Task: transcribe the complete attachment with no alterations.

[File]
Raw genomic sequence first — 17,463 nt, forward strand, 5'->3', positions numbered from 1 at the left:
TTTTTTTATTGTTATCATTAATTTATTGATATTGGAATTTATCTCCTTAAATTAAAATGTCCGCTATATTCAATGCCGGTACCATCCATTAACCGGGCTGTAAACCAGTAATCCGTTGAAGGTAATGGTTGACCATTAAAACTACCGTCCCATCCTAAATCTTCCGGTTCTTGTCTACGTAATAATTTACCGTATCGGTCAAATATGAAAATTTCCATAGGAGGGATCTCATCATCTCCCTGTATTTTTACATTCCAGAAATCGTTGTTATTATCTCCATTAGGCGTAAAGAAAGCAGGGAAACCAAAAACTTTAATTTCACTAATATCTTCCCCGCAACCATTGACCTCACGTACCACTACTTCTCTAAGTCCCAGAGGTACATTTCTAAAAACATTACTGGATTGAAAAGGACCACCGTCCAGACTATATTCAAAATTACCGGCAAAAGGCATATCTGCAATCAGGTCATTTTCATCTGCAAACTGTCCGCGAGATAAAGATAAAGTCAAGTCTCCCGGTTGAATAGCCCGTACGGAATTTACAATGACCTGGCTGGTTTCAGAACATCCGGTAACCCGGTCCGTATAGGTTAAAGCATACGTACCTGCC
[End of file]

Raw genomic sequence first — 17,463 nt, forward strand, 5'->3', positions numbered from 1 at the left:
TTTTTTTATTGTTATCATTAATTTATTGATATTGGAATTTATCTCCTTAAATTAAAATGTCCGCTATATTCAATGCCGGTACCATCCATTAACCGGGCTGTAAACCAGTAATCCGTTGAAGGTAATGGTTGACCATTAAAACTACCGTCCCATCCTAAATCTTCCGGTTCTTGTCTACGTAATAATTTACCGTATCGGTCAAATATGAAAATTTCCATAGGAGGGATCTCATCATCTCCCTGTATTTTTACATTCCAGAAATCGTTGTTATTATCTCCATTAGGCGTAAAGAAAGCAGGGAAACCAAAAACTTTAATTTCACTAATATCTTCCCCGCAACCATTGACCTCACGTACCACTACTTCTCTAAGTCCCAGAGGTACATTTCTAAAAACATTACTGGATTGAAAAGGACCACCGTCCAGACTATATTCAAAATTACCGGCAAAAGGCATATCTGCAATCAGGTCATTTTCATCTGCAAACTGTCCGCGAGATAAAGATAAAGTCAAGTCTCCCGGTTGAATAGCCCGTACGGAATTTACAATGACCTGGCTGGTTTCAGAACATCCGGTAACCCGGTCCGTATAGGTTAAAGCATACGTACCTGCC